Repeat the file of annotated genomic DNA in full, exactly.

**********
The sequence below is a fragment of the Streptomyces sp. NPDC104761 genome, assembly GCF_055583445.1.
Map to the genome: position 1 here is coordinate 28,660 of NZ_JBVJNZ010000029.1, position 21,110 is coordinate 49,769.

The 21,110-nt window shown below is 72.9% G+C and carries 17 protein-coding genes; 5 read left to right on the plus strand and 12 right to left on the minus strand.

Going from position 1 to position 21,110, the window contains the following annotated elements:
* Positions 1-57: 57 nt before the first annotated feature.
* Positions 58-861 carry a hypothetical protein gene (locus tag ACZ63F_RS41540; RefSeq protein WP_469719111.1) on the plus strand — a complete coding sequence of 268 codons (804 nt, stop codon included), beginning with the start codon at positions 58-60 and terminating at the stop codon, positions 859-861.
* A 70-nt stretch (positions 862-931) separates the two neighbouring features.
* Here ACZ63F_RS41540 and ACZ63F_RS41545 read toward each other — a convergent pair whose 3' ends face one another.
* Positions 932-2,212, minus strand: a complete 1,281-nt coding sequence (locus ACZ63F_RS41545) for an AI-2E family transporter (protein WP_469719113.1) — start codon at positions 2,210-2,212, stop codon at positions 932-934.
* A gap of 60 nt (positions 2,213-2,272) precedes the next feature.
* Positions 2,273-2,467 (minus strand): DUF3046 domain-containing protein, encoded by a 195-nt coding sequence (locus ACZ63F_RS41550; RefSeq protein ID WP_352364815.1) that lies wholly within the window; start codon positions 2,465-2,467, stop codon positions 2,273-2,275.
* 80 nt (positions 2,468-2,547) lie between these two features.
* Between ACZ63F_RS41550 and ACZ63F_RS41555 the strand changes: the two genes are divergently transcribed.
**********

The sequence below is a fragment of the Streptomyces sp. NPDC104761 genome, assembly GCF_055583445.1.
Map to the genome: position 1 here is coordinate 28,660 of NZ_JBVJNZ010000029.1, position 21,110 is coordinate 49,769.

The 21,110-nt window shown below is 72.9% G+C and carries 17 protein-coding genes; 5 read left to right on the plus strand and 12 right to left on the minus strand.

Going from position 1 to position 21,110, the window contains the following annotated elements:
* Positions 1-57: 57 nt before the first annotated feature.
* Positions 58-861 carry a hypothetical protein gene (locus tag ACZ63F_RS41540; RefSeq protein WP_469719111.1) on the plus strand — a complete coding sequence of 268 codons (804 nt, stop codon included), beginning with the start codon at positions 58-60 and terminating at the stop codon, positions 859-861.
* A 70-nt stretch (positions 862-931) separates the two neighbouring features.
* Here ACZ63F_RS41540 and ACZ63F_RS41545 read toward each other — a convergent pair whose 3' ends face one another.
* Positions 932-2,212, minus strand: a complete 1,281-nt coding sequence (locus ACZ63F_RS41545) for an AI-2E family transporter (protein WP_469719113.1) — start codon at positions 2,210-2,212, stop codon at positions 932-934.
* A gap of 60 nt (positions 2,213-2,272) precedes the next feature.
* Positions 2,273-2,467 (minus strand): DUF3046 domain-containing protein, encoded by a 195-nt coding sequence (locus ACZ63F_RS41550; RefSeq protein ID WP_352364815.1) that lies wholly within the window; start codon positions 2,465-2,467, stop codon positions 2,273-2,275.
* 80 nt (positions 2,468-2,547) lie between these two features.
* Between ACZ63F_RS41550 and ACZ63F_RS41555 the strand changes: the two genes are divergently transcribed.